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Emerg Infect Dis. 2006 Dec;12(12):1924-32.

Long-term psychological and occupational effects of providing hospital healthcare during SARS outbreak.

Author information

1
Mount Sinai Hospital, Toronto, Ontario, Canada. rmaunder@mtsinai.on.ca

Abstract

Healthcare workers (HCWs) found the 2003 outbreak of severe acute respiratory syndrome (SARS) to be stressful, but the long-term impact is not known. From 13 to 26 months after the SARS outbreak, 769 HCWs at 9 Toronto hospitals that treated SARS patients and 4 Hamilton hospitals that did not treat SARS patients completed a survey of several adverse outcomes. Toronto HCWs reported significantly higher levels of burnout (p = 0.019), psychological distress (p<0.001), and posttraumatic stress (p<0.001). Toronto workers were more likely to have reduced patient contact and work hours and to report behavioral consequences of stress. Variance in adverse outcomes was explained by a protective effect of the perceived adequacy of training and support and by a provocative effect of maladaptive coping style and other individual factors. The results reinforce the value of effective staff support and training in preparation for future outbreaks.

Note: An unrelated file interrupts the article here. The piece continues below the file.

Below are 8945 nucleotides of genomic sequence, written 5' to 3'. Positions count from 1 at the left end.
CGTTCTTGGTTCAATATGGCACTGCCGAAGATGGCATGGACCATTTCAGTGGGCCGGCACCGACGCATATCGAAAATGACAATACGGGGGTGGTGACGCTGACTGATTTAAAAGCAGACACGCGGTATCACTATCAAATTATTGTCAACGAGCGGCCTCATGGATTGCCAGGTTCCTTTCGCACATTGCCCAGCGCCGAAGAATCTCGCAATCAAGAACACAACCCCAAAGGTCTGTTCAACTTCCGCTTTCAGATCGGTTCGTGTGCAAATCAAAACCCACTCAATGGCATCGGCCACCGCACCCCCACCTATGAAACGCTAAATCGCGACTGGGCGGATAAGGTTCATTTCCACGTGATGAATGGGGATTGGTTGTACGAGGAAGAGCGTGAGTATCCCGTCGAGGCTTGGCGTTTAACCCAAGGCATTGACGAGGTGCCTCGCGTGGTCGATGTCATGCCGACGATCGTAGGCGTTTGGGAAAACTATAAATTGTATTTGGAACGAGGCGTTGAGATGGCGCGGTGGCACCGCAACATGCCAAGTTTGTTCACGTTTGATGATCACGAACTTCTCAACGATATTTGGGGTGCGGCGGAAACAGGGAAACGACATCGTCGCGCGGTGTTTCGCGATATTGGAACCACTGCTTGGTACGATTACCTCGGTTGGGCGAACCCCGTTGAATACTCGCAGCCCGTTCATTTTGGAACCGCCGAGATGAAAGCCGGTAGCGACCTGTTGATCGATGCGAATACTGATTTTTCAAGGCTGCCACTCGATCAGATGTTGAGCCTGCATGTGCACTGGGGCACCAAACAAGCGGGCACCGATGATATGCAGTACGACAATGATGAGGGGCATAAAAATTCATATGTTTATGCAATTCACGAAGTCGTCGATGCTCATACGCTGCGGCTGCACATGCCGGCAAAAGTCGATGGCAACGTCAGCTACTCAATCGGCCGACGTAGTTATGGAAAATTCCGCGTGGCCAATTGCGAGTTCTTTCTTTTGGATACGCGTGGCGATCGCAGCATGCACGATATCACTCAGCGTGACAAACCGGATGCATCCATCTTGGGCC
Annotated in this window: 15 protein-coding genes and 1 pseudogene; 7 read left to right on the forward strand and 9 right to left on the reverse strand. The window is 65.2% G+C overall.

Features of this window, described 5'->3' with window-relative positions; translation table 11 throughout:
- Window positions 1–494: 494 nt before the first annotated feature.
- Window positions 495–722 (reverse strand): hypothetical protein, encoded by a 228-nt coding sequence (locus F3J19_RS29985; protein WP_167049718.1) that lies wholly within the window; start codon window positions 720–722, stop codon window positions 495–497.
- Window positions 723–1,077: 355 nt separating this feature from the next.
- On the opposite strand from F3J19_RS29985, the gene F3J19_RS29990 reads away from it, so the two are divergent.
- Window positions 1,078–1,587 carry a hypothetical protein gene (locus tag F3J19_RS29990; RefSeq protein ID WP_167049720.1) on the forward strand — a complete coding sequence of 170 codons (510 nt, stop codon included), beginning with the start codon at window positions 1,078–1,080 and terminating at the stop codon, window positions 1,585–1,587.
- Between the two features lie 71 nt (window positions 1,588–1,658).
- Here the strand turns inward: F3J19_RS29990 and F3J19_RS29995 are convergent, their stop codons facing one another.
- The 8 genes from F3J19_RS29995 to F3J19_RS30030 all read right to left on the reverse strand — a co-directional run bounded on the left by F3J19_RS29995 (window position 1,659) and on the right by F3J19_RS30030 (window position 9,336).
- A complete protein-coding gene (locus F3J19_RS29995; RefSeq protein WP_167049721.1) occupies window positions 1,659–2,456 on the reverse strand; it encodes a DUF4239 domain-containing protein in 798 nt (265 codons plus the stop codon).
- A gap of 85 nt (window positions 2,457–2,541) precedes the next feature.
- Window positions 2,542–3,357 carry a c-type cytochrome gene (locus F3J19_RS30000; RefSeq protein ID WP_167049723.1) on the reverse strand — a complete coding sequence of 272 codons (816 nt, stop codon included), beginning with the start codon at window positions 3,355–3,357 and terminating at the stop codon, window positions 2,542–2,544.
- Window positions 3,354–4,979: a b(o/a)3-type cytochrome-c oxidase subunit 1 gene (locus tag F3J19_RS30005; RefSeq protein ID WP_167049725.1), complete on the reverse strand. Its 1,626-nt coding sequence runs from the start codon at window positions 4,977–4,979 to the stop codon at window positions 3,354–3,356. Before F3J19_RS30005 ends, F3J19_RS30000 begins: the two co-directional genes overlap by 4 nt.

PMID:
17326946
PMCID:
PMC3291360
DOI:
10.3201/eid1212.060584
[Indexed for MEDLINE]
Free PMC Article

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